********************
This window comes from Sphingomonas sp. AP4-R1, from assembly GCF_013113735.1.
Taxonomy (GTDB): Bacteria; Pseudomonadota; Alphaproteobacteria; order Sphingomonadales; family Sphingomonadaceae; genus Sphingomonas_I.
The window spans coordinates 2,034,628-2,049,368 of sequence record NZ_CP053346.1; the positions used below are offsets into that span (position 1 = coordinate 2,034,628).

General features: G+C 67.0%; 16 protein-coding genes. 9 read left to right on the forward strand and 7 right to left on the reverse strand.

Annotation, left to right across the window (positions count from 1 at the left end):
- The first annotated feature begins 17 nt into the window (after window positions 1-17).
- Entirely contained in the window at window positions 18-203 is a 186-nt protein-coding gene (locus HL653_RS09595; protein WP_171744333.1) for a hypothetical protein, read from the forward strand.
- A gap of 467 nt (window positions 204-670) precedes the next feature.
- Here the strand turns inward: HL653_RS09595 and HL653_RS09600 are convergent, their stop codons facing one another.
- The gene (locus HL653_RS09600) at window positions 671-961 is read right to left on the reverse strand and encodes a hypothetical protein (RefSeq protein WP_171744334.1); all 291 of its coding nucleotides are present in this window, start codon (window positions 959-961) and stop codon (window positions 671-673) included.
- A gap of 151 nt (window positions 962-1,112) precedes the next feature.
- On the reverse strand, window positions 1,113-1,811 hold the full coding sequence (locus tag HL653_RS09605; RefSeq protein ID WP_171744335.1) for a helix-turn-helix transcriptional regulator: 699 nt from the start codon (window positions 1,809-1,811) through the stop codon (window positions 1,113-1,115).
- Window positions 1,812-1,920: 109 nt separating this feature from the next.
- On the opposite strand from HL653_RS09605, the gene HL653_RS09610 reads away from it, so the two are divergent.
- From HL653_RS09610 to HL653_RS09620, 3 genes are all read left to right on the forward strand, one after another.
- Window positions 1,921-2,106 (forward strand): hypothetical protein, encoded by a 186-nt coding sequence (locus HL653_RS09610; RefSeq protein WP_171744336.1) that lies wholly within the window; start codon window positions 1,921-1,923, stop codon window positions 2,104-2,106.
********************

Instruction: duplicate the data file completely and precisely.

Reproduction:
This window comes from Sphingomonas sp. AP4-R1, from assembly GCF_013113735.1.
Taxonomy (GTDB): Bacteria; Pseudomonadota; Alphaproteobacteria; order Sphingomonadales; family Sphingomonadaceae; genus Sphingomonas_I.
The window spans coordinates 2,034,628-2,049,368 of sequence record NZ_CP053346.1; the positions used below are offsets into that span (position 1 = coordinate 2,034,628).

General features: G+C 67.0%; 16 protein-coding genes. 9 read left to right on the forward strand and 7 right to left on the reverse strand.

Annotation, left to right across the window (positions count from 1 at the left end):
- The first annotated feature begins 17 nt into the window (after window positions 1-17).
- Entirely contained in the window at window positions 18-203 is a 186-nt protein-coding gene (locus HL653_RS09595; protein WP_171744333.1) for a hypothetical protein, read from the forward strand.
- A gap of 467 nt (window positions 204-670) precedes the next feature.
- Here the strand turns inward: HL653_RS09595 and HL653_RS09600 are convergent, their stop codons facing one another.
- The gene (locus HL653_RS09600) at window positions 671-961 is read right to left on the reverse strand and encodes a hypothetical protein (RefSeq protein WP_171744334.1); all 291 of its coding nucleotides are present in this window, start codon (window positions 959-961) and stop codon (window positions 671-673) included.
- A gap of 151 nt (window positions 962-1,112) precedes the next feature.
- On the reverse strand, window positions 1,113-1,811 hold the full coding sequence (locus tag HL653_RS09605; RefSeq protein ID WP_171744335.1) for a helix-turn-helix transcriptional regulator: 699 nt from the start codon (window positions 1,809-1,811) through the stop codon (window positions 1,113-1,115).
- Window positions 1,812-1,920: 109 nt separating this feature from the next.
- On the opposite strand from HL653_RS09605, the gene HL653_RS09610 reads away from it, so the two are divergent.
- From HL653_RS09610 to HL653_RS09620, 3 genes are all read left to right on the forward strand, one after another.
- Window positions 1,921-2,106 (forward strand): hypothetical protein, encoded by a 186-nt coding sequence (locus HL653_RS09610; RefSeq protein WP_171744336.1) that lies wholly within the window; start codon window positions 1,921-1,923, stop codon window positions 2,104-2,106.